Here are some headlines from around the nation concerning auto technician workplace safety:
“Man Dies After Freak Accident at Boston Auto Shop”
“Freak accident at auto shop”
“Man found dead, pinned under car at auto repair shop”
When working as a technician, the number of cars that pass through your shop bay doors every day makes it easy for you to forget that cars are big, dangerous objects, even when stationary. As with any profession you may find yourself overlooking some of the most basic steps to protect yourself and your co-workers.
Listed below are some basic Do’s and Do Not’s for every auto technician:
- Don’t smoke while you’re working on a vehicle
- Never work on a vehicle unless the parking brake is on, the gearshift is in Park or Neutral, and the engine is shut off (unless it has to be running for you to do the work.)
- Be sure the parts of the engine you are working on are NOT hot.
- Never jack up a car unless the wheels are properly blocked.
- Use insulated tools for electrical work.
- Before using a wrench or ratchet on a part that seems to be stuck, make sure that if it suddenly comes loose, your hand won’t hit anything.
- Before working on a car, take off your rings, long necklaces, other jewelry, and tie back your hair.
- If you’re using chemicals such as coolant, cleaners, etc. keep them away from your mouth and eyes, and wash your hands thoroughly after using them.
- Know that gasoline and other chemicals are dangerous. Not only are they toxic and flammable, but the vapors are equally as dangerous.
- Work in a well-ventilated area.
- Keep a fire extinguisher handy.
- Wear protective gear at all times, as appropriate for the repair. Goggles, gloves, and ear protection should be worn when making certain types of repairs.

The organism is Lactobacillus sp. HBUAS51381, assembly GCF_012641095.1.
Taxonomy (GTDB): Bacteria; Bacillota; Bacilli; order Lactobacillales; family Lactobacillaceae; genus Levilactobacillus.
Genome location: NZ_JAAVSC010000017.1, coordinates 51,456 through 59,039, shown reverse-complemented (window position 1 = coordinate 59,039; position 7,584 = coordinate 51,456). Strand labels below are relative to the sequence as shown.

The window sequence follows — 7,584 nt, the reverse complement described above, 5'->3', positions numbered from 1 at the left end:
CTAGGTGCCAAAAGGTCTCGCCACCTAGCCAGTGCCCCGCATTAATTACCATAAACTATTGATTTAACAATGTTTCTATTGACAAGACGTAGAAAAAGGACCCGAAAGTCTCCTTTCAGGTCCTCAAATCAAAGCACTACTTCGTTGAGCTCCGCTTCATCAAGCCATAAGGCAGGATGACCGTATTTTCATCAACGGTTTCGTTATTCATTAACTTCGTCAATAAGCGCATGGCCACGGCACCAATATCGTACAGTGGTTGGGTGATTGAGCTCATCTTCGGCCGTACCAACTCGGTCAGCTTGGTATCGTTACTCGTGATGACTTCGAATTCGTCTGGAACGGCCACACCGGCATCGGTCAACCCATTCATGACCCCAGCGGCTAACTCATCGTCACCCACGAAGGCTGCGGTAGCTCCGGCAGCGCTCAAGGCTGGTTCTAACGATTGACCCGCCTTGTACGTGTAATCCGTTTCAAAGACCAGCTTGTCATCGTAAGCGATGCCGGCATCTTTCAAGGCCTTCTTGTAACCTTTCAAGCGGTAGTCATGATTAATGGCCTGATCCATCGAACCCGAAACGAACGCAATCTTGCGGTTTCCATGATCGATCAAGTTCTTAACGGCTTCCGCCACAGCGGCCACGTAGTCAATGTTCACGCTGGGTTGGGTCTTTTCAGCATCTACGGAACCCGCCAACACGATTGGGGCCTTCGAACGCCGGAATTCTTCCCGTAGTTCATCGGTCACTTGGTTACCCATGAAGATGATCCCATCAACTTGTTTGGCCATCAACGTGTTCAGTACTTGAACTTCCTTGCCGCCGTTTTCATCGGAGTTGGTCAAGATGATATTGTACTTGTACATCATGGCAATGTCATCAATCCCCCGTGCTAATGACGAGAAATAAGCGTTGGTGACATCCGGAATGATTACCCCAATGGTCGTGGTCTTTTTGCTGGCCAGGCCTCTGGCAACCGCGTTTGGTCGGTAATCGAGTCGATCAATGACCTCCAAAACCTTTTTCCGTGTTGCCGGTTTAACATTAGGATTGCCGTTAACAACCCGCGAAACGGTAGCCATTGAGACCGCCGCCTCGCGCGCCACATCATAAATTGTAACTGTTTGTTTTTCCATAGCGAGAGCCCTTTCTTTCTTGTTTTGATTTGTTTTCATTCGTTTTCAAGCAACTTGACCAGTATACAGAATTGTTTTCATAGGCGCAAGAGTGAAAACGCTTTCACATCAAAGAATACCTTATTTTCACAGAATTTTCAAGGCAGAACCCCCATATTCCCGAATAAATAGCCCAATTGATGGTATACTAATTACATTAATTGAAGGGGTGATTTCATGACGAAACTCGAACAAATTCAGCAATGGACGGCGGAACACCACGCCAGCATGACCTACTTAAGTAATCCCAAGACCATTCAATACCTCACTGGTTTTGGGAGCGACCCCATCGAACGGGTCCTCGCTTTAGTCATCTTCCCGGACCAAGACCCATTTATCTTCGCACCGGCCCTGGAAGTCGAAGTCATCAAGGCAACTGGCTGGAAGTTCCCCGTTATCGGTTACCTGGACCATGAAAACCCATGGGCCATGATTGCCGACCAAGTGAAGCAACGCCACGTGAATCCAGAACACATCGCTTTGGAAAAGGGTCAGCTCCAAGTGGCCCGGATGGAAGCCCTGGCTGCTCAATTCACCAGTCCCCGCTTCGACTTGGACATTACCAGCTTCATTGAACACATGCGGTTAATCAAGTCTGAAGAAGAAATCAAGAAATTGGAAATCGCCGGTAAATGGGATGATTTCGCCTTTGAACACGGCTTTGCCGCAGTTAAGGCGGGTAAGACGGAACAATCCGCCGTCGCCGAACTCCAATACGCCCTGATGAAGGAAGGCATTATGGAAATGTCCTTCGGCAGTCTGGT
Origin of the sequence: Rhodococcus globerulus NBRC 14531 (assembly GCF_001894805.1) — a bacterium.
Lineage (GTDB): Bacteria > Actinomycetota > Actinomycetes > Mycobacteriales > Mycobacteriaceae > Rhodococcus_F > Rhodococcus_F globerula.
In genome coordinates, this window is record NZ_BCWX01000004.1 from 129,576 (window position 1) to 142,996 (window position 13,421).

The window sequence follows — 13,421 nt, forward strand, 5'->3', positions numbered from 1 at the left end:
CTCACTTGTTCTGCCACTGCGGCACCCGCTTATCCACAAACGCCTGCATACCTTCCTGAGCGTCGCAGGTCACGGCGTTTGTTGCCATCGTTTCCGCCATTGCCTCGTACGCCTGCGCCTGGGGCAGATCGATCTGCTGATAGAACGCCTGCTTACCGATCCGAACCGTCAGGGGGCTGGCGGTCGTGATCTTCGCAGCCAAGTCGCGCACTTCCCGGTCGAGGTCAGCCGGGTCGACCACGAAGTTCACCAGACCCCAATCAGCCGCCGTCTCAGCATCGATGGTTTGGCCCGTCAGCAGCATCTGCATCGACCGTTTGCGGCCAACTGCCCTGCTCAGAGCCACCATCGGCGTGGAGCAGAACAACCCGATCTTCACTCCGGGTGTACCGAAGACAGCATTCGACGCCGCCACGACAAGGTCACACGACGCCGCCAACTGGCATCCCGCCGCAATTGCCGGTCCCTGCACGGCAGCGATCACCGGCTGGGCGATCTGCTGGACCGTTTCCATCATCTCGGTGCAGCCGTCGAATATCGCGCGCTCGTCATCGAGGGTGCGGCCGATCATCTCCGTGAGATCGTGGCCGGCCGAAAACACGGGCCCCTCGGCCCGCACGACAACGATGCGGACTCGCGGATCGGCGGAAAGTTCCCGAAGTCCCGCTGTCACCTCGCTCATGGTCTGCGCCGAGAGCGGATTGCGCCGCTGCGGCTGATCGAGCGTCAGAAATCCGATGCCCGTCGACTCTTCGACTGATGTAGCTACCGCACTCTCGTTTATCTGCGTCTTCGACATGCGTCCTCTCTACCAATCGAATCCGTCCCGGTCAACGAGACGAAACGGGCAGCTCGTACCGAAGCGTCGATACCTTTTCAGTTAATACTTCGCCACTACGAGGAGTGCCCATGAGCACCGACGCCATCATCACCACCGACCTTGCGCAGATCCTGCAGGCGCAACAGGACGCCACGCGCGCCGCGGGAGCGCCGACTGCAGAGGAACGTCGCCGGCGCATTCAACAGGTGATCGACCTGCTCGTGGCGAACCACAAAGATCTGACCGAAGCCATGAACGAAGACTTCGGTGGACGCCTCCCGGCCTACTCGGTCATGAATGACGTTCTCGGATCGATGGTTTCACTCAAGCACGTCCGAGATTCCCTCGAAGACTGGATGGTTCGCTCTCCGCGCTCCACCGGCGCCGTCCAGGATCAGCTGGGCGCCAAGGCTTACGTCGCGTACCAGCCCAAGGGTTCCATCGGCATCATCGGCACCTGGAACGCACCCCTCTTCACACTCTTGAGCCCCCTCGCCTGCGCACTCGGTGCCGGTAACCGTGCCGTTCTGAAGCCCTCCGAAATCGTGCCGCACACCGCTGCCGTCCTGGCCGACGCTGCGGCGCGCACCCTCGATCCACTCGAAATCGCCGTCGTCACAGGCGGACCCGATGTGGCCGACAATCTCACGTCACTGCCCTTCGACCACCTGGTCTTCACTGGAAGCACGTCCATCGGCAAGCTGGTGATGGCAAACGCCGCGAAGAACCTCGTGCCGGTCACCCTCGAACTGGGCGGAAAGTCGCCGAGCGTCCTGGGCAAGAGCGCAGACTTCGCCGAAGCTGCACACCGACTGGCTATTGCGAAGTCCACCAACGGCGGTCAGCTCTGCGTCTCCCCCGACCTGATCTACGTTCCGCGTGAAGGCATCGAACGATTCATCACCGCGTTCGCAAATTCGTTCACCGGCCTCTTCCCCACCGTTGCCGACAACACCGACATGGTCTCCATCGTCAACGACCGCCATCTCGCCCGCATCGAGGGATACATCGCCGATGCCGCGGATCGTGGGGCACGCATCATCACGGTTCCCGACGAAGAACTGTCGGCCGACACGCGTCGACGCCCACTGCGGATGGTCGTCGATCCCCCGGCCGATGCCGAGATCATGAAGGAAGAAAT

- Never work underneath a vehicle unless it has been properly supported. Raising the vehicle off the ground to access the underside requires verifying it is stable, and that there is no risk of the vehicle falling on top of the mechanic.
- Always disconnect the battery when working on electrical systems and near/around electrical wiring. Even when the vehicle is off, there is still the potential for current to pass through electrical wiring.
- Always remove the keys from the ignition switch. Never leave the key in the ignition switch, as the key can draw an electrical charge from the battery. Also, avoid unplugging fuses and wiring harnesses while the key is in the “on” position. Otherwise, there is a risk of electrical shock, and/or electrical spikes that may damage electronic parts and wiring.
- Do NOT allow customers on the shop floor.
The NHADA Loss Prevention Staff is committed to helping your facility prevent injuries and comply with governmental safety regulations. Please feel free to contact me to request a safety visit, safety training, forms/labels, glasses, etc. at email@example.com or (800)852-3372.